The EU-27 average for unemployment is 6.9%. The projections made fall well below this figure, which is important. We must be careful as regards the language we use. We certainly have not thrown in the towel. The economy is robust and performing well in international terms. I have just come from the launch of Enterprise Ireland's new strategic vision for the next three years where it has set very ambitious targets for Irish-owned companies in terms of the following: new exports, the participation in research and development to develop new products and services, high-potential start-up companies and scaling up companies to grow significantly, internationalise and globalise. We are taking a very resilient, forward-looking approach to employment creation and protection, which must be achieved through innovation and investment in research and upskilling. If one looks at the national development plan, one will see within it the fundamental pillars that will underpin Irish competitiveness into the future and ensure that we can continue to compete internationally.
Deputy Varadkar correctly referred to the stunning achievements of the past number of years, although he did not use that language nor would I expect him to. Nonetheless, relative to any other country, the scale of employment growth has been very significant. In over a decade, we have gone from having 1 million people employed in the workforce to 2.1 million. Every economy evolves and goes through cyclical periods and we are going through one at the moment. However, the key issue for us is ensuring we have the right macro-economic policies to ensure we can become a centre where new products are produced and new services are conceived and delivered and that people internationally see us in that light.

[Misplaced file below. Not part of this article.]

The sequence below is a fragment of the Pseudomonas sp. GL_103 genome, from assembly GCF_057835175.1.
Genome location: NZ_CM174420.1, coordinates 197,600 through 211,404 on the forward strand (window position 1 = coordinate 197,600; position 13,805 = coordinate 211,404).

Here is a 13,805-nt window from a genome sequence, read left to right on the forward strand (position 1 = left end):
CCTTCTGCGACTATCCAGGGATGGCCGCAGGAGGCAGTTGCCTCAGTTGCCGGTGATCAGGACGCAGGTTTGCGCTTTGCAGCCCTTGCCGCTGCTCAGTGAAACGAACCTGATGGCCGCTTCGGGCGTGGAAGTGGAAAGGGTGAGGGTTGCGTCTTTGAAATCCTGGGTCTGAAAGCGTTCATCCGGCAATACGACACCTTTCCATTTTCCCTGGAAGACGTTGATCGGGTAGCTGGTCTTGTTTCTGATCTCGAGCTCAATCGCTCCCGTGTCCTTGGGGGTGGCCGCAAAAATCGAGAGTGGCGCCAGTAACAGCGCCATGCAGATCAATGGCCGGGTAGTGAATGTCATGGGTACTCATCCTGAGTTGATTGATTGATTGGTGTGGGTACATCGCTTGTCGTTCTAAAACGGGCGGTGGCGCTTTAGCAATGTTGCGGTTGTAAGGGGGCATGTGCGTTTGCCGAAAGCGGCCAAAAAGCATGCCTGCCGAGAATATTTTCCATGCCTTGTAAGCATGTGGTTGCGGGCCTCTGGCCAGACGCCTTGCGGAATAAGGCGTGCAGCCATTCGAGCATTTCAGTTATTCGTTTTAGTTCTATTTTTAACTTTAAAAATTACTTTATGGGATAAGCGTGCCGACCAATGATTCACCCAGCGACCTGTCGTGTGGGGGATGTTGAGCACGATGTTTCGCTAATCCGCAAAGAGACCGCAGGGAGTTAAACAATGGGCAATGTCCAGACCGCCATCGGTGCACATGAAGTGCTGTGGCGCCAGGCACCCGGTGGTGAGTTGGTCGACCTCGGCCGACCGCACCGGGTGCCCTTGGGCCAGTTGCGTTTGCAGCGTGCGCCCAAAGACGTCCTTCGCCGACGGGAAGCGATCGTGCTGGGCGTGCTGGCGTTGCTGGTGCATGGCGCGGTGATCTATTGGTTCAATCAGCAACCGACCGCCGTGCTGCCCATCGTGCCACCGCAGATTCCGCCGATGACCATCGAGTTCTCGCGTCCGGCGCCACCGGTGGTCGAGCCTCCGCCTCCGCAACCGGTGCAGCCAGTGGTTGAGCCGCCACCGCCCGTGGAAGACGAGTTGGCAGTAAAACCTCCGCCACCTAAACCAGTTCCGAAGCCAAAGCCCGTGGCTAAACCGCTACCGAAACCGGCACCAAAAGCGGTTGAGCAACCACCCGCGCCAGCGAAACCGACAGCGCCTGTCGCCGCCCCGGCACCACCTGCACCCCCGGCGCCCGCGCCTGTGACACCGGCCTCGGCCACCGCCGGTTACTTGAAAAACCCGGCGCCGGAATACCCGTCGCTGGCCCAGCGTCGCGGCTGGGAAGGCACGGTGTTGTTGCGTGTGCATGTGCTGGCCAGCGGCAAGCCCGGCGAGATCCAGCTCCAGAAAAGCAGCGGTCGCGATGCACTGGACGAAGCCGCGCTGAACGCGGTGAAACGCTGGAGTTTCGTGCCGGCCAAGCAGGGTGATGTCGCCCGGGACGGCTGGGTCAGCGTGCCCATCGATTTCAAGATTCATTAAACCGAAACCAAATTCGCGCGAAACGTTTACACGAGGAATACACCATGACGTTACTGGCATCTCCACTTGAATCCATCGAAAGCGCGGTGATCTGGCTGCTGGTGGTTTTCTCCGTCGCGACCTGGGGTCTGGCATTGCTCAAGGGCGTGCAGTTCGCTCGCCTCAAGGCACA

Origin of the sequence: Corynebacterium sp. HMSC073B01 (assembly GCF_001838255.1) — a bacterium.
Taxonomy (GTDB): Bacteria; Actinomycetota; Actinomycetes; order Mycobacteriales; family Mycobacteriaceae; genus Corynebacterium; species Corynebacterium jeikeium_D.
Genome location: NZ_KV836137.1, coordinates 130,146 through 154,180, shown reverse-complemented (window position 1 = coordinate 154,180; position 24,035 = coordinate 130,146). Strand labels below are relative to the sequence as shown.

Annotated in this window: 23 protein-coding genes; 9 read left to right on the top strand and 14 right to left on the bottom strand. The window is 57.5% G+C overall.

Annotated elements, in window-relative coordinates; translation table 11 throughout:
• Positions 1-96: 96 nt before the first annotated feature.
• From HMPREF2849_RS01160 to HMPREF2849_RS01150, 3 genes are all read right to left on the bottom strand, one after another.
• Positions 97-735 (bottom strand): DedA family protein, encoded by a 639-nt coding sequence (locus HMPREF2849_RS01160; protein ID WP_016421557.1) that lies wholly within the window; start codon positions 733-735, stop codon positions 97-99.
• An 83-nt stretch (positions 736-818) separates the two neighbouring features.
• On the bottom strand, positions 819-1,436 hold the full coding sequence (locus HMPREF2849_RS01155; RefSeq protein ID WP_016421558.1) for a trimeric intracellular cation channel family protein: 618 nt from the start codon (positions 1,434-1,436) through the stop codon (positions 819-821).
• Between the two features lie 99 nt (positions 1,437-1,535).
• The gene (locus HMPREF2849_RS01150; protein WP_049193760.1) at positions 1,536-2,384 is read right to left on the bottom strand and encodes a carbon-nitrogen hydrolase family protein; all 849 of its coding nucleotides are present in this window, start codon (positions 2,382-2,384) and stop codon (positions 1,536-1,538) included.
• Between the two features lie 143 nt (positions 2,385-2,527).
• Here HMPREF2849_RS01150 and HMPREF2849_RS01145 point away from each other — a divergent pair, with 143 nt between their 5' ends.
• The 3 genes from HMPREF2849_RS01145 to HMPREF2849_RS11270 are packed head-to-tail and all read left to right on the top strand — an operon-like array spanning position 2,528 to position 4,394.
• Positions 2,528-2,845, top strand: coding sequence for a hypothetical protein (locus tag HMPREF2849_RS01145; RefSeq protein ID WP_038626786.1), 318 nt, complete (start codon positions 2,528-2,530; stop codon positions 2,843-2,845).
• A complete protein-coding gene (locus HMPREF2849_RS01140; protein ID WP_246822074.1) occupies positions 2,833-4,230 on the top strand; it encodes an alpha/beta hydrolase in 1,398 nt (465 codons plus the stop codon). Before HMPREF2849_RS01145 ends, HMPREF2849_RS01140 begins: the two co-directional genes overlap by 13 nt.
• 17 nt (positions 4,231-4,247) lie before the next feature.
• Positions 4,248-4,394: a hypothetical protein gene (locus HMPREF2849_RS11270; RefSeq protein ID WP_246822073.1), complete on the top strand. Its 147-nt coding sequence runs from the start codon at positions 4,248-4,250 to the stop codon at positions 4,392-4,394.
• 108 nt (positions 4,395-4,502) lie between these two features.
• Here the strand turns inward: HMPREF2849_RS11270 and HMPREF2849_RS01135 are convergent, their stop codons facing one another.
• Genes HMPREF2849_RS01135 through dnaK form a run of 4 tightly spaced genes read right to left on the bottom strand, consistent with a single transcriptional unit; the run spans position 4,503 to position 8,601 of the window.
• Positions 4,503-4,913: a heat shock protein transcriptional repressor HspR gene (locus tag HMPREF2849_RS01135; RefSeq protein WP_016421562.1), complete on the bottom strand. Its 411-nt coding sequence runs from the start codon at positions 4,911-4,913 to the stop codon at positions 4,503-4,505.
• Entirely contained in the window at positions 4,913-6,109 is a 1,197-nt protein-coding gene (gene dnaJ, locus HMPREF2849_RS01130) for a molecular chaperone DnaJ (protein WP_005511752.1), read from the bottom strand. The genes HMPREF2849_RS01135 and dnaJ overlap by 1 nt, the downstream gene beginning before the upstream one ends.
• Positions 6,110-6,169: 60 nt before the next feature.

The Minister's words are very nice and if I did not know better, I would be re-assured by them. However, like everything else, it is lip-service. The Minister suggests the economy is robust and the Minister for Finance suggests that it has not been stronger for ten years. In reality, we see that the Minister's own Government accepts that unemployment is going to increase, tax receipts are going down and the deficit is going to rise.
The Minister cites the EU average of 6.9%, which I accept. I accept that unemployment is higher in Romania, Poland and various other countries in eastern Europe. I will cite some other figures.
I accept that France, which is a country with a long history of structural socialism, and we all know what that does, has a higher rate of unemployment. I will cite some other examples. Does the Minister accept that the UK has an unemployment rate of 5.4%, the US has an unemployment rate of 4.6%, Australia has an unemployment rate of 4.3%, South Korea has an unemployment rate of 3.7% and Norway has an unemployment rate of 2.7%? These countries are our real competitors in the global market, not France or Romania.
Deputy Varadkar is taking current figures for the other countries and comparing them with projected forecast figures for next year. I invite the Deputies to look at all previous forecasts for the past ten years. We could do an interesting assessment of how many of them were actually correct.